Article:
# Finding bright regions with ndimage#

How you can to find the brightest regions in an AIA image and count the approximate number of regions of interest using ndimage.

import matplotlib.pyplot as plt
from scipy import ndimage

import sunpy.map
from sunpy.data.sample import AIA_193_IMAGE


aiamap_mask = sunpy.map.Map(AIA_193_IMAGE)
aiamap = sunpy.map.Map(AIA_193_IMAGE)


First we make a mask, which tells us which regions are bright. We choose the criterion that the data should be at least 10% of the maximum value. Pixels with intensity values greater than this are included in the mask, while all other pixels are excluded.

mask = aiamap.data < aiamap.max() * 0.10


Mask is a bool array. It can be used to modify the original map object without modifying the data. Once this mask attribute is set, we can plot the image again.

aiamap_mask.mask = mask

fig = plt.figure()
plt.colorbar()

plt.show()


Only the brightest pixels remain in the image. However, these areas are artificially broken up into small regions. We can solve this by applying some smoothing to the image data. Here we apply a 2D Gaussian smoothing function to the data.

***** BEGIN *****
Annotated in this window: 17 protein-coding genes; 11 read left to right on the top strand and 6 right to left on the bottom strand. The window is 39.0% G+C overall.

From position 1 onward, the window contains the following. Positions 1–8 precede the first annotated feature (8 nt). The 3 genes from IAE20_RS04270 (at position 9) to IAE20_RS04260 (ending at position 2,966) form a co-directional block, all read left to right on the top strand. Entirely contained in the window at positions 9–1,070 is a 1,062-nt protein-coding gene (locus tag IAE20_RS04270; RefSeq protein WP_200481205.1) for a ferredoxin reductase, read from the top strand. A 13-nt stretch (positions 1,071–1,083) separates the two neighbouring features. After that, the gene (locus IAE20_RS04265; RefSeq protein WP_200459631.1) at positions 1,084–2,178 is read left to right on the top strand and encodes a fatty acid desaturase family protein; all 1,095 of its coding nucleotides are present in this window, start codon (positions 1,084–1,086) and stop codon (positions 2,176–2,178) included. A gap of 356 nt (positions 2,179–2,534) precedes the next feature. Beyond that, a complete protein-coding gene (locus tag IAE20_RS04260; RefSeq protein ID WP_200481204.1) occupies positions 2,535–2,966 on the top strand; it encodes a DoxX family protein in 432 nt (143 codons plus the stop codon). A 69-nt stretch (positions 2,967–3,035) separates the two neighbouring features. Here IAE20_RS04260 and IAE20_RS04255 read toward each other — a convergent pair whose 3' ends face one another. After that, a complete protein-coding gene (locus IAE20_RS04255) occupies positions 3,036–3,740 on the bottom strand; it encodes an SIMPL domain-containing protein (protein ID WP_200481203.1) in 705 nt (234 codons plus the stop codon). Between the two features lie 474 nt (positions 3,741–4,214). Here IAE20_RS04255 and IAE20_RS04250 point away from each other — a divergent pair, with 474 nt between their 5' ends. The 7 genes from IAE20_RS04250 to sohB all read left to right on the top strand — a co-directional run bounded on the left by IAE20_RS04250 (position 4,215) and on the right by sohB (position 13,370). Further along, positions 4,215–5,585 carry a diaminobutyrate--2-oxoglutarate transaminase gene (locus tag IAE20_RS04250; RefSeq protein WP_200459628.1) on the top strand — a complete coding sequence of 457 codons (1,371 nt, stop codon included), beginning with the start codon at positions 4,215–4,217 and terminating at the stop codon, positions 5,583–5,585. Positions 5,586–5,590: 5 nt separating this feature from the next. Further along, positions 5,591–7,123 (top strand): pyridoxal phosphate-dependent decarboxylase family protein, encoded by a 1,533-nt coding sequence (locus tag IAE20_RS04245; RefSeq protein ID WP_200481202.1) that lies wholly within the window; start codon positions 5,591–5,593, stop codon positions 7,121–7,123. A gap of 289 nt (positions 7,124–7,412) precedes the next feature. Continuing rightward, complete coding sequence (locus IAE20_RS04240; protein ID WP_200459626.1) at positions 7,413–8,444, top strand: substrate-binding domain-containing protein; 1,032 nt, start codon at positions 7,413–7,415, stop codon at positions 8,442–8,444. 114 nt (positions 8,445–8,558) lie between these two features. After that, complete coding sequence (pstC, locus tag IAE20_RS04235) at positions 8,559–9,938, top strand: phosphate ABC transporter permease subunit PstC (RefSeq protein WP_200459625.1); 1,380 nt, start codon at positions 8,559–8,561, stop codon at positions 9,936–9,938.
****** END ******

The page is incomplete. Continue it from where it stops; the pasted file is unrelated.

data2 = ndimage.gaussian_filter(aiamap.data * ~mask, 14)


The issue with the filtering is that it create pixels where the values are small (<100), so when we go on later to label this array, we get one large region which encompasses the entire array. If you want to see, just remove this line.

data2[data2 < 100] = 0


Now we will make a second sunpy map with this smoothed data.

aiamap2 = sunpy.map.Map(data2, aiamap.meta)


The function scipy.ndimage.label counts the number of contiguous regions in an image.

labels, n = ndimage.label(aiamap2.data)


Finally, we plot the smoothed bright image data, along with the estimate of the number of distinct regions. We can see that approximately 6 distinct hot regions are present above the 10% of the maximum level.

fig = plt.figure()